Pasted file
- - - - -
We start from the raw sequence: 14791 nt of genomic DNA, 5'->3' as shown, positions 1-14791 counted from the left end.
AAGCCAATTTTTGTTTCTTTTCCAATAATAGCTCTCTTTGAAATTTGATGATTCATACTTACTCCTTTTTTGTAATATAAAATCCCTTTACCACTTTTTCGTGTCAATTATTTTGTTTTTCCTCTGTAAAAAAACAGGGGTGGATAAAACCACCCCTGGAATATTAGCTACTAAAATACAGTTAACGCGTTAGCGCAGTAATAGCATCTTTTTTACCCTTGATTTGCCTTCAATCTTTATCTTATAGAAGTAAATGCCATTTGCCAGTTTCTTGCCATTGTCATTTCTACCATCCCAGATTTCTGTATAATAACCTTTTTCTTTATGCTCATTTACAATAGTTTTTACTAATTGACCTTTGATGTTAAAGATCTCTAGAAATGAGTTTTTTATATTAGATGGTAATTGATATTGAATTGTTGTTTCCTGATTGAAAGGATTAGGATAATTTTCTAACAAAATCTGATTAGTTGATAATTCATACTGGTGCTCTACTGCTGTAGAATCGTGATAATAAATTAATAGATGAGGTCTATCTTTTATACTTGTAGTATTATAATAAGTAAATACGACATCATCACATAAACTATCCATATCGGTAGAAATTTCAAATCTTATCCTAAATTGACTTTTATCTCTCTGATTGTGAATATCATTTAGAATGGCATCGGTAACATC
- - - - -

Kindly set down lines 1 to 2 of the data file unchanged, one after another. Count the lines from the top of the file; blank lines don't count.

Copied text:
We start from the raw sequence: 14791 nt of genomic DNA, 5'->3' as shown, positions 1-14791 counted from the left end.
AAGCCAATTTTTGTTTCTTTTCCAATAATAGCTCTCTTTGAAATTTGATGATTCATACTTACTCCTTTTTTGTAATATAAAATCCCTTTACCACTTTTTCGTGTCAATTATTTTGTTTTTCCTCTGTAAAAAAACAGGGGTGGATAAAACCACCCCTGGAATATTAGCTACTAAAATACAGTTAACGCGTTAGCGCAGTAATAGCATCTTTTTTACCCTTGATTTGCCTTCAATCTTTATCTTATAGAAGTAAATGCCATTTGCCAGTTTCTTGCCATTGTCATTTCTACCATCCCAGATTTCTGTATAATAACCTTTTTCTTTATGCTCATTTACAATAGTTTTTACTAATTGACCTTTGATGTTAAAGATCTCTAGAAATGAGTTTTTTATATTAGATGGTAATTGATATTGAATTGTTGTTTCCTGATTGAAAGGATTAGGATAATTTTCTAACAAAATCTGATTAGTTGATAATTCATACTGGTGCTCTACTGCTGTAGAATCGTGATAATAAATTAATAGATGAGGTCTATCTTTTATACTTGTAGTATTATAATAAGTAAATACGACATCATCACATAAACTATCCATATCGGTAGAAATTTCAAATCTTATCCTAAATTGACTTTTATCTCTCTGATTGTGAATATCATTTAGAATGGCATCGGTAACATC